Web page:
Bone Mineral Content in Postmenopausal Vegetarians and Omnivores

  • Isabelle F. Hunt
Part of the Advances in Nutritional Research book series (ANUR, volume 9)


There is evidence that the consumption of diets containing large amounts of animal protein is associated with low bone mineral content (BMC). Mazess and Mather (1974, 1975) observed that in Eskimos, whose diets consisted chiefly of meat and provided about 200 g of animal protein per day, bone loss occurred earlier in life and was of greater magnitude than in Caucasians in the U.S.A. An explanation for these observations is based on findings that the higher content of sulfur-containing amino acids in animal as compared to plant proteins results in a greater production of metabolic acid (Halperin and Jungas, 1983; Breslau et al.,1988) and higher net excretion of urinary acid. This increased acid load is buffered by calcium which in individuals with marginal or negative calcium balance is made available by the dissolution of bone (Allen et al., 1979; Schuette et al., 1980; Bushinsky, 1989). Because foods that have a high protein content also tend to be high in phosphorus, the calciuretic effect of a diet high in protein may be ameliorated by the concomitant presence of phosphorus. There is evidence that increased phosporus intake depresses serum calcium levels and stimulates the synthesis of parathyroid hormone which leads to increased reabsorption of calcium by the renal tubules (Yuen et al., 1984).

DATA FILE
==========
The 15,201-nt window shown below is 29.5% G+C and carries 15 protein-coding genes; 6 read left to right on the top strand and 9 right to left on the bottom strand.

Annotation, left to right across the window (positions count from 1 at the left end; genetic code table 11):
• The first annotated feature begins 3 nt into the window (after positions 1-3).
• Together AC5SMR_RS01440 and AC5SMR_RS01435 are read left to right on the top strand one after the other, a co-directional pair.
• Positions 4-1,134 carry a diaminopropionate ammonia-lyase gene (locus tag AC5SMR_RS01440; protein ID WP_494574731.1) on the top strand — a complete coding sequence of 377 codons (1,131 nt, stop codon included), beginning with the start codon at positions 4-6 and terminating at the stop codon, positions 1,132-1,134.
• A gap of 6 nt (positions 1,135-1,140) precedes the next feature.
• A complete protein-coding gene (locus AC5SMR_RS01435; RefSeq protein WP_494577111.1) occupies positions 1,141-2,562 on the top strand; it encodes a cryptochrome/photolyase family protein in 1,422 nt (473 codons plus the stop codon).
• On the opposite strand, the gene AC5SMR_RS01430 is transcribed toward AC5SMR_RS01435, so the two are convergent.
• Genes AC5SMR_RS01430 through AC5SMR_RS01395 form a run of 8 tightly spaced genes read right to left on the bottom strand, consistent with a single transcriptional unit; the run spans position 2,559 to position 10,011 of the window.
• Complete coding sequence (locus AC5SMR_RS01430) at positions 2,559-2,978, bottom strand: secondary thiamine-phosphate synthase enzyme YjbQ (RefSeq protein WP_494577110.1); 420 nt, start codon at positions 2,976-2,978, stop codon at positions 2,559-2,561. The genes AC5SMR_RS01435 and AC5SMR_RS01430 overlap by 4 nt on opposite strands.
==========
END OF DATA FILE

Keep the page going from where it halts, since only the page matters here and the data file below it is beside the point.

Bone Mineral Content Vegetarian Diet Dietary Fiber Intake Vegan Diet Omnivorous Diet 
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Copyright information

© Springer Science+Business Media New York 1994

Authors and Affiliations

  • Isabelle F. Hunt
    • 1
  1. 1.School of Public HealthUCLALos AngelesUSA

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